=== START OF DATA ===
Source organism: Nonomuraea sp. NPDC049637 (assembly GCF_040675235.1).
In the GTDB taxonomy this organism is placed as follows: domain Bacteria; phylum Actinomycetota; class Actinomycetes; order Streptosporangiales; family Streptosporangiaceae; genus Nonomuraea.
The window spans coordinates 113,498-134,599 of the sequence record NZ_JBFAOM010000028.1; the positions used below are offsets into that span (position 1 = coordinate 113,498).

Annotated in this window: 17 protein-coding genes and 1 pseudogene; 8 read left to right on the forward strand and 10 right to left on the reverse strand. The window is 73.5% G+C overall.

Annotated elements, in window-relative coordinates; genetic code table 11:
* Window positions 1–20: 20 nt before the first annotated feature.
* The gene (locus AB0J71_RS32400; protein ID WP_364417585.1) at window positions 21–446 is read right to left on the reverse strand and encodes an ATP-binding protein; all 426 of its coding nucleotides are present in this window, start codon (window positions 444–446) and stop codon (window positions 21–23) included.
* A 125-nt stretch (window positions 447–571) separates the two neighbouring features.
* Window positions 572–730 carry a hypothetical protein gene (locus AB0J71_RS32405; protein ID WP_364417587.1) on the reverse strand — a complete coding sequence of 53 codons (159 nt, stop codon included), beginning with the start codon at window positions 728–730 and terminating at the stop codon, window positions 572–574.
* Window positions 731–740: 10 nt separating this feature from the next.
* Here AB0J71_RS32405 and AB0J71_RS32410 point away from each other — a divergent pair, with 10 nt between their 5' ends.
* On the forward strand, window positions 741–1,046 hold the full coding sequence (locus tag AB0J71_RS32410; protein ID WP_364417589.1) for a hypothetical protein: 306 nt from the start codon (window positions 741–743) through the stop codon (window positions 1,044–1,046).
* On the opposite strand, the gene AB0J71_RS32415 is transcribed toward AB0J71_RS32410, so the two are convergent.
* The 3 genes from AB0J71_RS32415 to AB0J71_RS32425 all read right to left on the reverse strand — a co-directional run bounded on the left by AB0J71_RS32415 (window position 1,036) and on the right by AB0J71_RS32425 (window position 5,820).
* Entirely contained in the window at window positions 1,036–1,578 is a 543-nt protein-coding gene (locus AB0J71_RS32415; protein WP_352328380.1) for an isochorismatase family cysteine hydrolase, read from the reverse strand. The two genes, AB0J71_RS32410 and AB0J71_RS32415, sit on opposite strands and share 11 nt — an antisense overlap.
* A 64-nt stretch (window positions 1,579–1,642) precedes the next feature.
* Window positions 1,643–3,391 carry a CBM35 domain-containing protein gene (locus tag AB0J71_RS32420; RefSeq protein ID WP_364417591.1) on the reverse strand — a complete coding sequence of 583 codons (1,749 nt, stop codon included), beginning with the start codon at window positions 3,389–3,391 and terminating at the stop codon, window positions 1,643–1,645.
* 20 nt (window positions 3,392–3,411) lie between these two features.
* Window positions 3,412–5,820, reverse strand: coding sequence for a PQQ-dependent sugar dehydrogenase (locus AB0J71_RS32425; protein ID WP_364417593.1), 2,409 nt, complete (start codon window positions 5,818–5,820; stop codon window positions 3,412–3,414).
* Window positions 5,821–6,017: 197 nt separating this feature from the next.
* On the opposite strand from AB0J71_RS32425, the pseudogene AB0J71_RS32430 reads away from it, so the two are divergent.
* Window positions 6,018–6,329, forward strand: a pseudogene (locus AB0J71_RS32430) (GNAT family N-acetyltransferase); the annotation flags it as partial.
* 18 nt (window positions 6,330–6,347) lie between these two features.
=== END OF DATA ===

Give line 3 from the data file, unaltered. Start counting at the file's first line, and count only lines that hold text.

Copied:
The window spans coordinates 113,498-134,599 of the sequence record NZ_JBFAOM010000028.1; the positions used below are offsets into that span (position 1 = coordinate 113,498).